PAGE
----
The idea of placing a loved one in nursing care is an uncomfortable one for many people, for good reason. First, you’re trusting strangers — medically-qualified healthcare professionals but still strangers — with the day-to-day and long-term care of your beloved mother, father or elderly relative. Second, there are horror stories about nursing homes, like taking the resident’s property and selling it off to pay for an other’s needs, leaving your family member with nothing.
Some people have turned to the idea of living trusts in an effort to avoid these things. You may wonder, justifiably so, “Can Medicare seize a trust?”. Learn about how Medicare and Medicaid work in conjunction with trusts to protect your senior relative, and how a qualified Montana trusts attorney can help.
Medicare vs. Medicaid
The first thing to establish is that there is a difference between Medicare and Medicaid. Medicare is a form of health insurance available to seniors, paying for rehabilitative care for up to 100 days and only so long as the person is making rehabilitative progress. Medicare, like any insurance plan, has copays and deductibles that have to be paid. Without supplemental insurance, these can be substantial and can create financial difficulties. Medicare Advantage HMOs can help to offset these, depending on the individual plan.
Medicaid, on the other hand, is supplemental insurance designed for low-income recipients and can help to pay for long-term nursing care, but only if the senior in question meets strict criteria and is qualified. Medicaid only kicks in if the person has limited assets and a very low income. The law requires that existing assets be spent down until the eligibility threshold is met.
Spending Down Assets
It is this “spending down assets” requirement that generates the stories about homes and estates being seized. The rules for how these assets can be spent can be very tricky and complex, and making the wrong move can actually put you at odds with the IRS, a position in which nobody wants to find themselves.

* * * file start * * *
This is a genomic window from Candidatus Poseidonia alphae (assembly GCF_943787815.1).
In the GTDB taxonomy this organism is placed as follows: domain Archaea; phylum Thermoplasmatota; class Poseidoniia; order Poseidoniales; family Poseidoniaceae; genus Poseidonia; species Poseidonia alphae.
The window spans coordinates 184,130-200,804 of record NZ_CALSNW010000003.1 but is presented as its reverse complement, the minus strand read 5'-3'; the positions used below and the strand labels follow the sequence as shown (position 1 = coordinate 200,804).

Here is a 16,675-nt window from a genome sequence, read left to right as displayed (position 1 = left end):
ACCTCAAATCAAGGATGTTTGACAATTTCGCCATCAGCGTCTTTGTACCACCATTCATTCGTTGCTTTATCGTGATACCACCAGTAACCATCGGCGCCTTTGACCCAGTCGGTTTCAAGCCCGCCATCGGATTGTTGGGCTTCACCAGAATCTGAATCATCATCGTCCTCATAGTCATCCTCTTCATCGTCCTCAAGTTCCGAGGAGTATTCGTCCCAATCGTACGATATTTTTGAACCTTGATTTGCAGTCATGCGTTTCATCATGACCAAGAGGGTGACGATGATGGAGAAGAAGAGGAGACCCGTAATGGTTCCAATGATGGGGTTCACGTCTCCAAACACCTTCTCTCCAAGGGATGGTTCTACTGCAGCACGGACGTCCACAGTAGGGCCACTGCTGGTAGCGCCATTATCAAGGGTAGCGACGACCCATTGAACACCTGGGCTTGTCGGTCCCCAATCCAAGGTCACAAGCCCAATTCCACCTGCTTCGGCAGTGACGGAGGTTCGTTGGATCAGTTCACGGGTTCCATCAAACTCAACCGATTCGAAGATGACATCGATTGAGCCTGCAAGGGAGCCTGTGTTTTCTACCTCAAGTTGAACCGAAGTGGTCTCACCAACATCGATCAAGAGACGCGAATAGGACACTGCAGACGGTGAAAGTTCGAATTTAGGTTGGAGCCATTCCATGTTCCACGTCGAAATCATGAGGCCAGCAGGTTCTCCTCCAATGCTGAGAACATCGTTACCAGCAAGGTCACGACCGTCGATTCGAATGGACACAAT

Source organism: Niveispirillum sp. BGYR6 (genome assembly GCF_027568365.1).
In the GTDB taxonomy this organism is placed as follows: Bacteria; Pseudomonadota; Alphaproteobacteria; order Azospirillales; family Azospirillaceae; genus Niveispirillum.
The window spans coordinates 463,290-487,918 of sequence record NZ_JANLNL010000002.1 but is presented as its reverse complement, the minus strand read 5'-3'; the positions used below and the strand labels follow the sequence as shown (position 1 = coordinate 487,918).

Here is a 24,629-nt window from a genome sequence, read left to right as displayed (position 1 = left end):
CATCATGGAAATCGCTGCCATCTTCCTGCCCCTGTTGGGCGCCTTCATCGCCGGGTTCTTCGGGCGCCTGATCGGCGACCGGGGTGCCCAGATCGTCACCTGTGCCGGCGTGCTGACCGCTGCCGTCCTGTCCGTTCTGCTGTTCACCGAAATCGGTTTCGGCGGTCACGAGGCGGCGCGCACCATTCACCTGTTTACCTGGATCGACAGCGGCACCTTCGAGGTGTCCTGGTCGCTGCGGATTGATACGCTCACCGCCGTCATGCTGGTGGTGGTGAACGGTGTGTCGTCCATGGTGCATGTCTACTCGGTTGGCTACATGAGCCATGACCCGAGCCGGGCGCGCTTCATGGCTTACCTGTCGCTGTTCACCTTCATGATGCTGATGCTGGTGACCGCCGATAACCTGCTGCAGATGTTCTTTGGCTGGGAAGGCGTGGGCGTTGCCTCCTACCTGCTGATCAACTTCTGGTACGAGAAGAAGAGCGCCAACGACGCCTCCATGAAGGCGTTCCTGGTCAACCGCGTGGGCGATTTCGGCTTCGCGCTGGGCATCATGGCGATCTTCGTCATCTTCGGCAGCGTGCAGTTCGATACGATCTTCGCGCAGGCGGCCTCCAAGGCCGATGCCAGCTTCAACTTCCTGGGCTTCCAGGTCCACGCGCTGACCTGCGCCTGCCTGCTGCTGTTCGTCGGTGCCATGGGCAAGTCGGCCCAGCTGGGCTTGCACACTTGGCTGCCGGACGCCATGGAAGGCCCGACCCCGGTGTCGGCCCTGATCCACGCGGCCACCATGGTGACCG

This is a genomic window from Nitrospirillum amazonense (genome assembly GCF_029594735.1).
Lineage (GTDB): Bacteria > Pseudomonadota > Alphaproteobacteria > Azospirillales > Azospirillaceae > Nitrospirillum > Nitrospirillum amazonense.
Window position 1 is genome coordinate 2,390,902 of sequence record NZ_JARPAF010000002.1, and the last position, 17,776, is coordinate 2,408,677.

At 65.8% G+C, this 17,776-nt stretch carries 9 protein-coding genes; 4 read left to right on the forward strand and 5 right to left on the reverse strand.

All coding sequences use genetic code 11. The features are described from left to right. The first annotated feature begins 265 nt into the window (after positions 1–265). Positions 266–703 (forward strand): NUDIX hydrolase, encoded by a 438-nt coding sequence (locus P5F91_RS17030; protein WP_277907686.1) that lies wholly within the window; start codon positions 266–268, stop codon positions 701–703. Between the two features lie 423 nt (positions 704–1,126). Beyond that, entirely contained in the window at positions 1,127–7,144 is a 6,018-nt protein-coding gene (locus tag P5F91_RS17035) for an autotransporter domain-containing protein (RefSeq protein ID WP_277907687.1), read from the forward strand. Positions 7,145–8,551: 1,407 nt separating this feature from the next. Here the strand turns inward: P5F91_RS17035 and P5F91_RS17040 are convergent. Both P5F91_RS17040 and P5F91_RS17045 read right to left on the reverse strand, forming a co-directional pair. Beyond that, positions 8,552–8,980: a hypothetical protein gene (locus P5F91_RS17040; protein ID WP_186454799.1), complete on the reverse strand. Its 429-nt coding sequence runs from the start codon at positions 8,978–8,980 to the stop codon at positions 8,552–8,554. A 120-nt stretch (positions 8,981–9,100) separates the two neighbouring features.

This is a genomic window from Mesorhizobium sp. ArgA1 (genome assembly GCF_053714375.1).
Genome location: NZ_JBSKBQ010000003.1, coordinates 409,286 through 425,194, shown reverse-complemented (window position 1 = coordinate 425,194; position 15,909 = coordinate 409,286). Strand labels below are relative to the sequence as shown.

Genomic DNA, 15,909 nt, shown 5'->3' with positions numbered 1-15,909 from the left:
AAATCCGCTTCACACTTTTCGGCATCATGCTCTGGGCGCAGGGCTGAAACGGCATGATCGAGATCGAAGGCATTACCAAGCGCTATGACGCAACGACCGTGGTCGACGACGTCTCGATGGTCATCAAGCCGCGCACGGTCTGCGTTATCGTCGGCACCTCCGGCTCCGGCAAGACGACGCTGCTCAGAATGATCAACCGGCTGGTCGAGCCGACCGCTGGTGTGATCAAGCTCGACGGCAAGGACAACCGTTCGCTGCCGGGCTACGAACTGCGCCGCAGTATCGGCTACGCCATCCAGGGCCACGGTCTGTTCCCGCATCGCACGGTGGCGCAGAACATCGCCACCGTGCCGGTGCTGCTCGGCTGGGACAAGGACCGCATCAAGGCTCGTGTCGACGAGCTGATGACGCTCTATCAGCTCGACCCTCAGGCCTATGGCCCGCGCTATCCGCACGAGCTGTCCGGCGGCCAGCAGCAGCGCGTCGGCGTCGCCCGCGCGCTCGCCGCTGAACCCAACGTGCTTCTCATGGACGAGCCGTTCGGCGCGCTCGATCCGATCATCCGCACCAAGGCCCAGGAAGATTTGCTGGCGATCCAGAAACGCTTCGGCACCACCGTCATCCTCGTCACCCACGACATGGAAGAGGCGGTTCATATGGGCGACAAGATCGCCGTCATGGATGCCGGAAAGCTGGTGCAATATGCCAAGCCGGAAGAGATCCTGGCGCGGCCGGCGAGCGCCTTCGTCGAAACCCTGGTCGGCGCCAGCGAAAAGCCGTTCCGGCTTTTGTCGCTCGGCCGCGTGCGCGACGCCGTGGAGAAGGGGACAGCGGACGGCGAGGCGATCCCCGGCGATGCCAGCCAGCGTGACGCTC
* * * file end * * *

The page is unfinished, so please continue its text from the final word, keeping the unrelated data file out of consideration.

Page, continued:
Will Medicare Seize a Trust?
The answer to this question, quite simply, is no. Medicare does not seize or attach anything. Setting up a living trust can sometimes offer certain protections against a loss of assets, but it can also remove you from eligibility for Medicaid, especially if it’s not arranged properly. You need to be aware of all of the relevant laws and receive the best possible consultation when moving forward.
Generally speaking, you will only be permitted a very minimal amount of funds for personal uses while in a long-term nursing care. The majority of your assets must be used for your actual day-to-day care.
How Can I Protect My Assets?
The best way to protect your assets against the expenditure requirements is with the help of an experienced Montana trusts attorney. At Tanko Law, we have many years of experience setting up wills, trusts and all aspects of estate planning. Give us a call today for more information, and get started protecting your assets and planning your estate.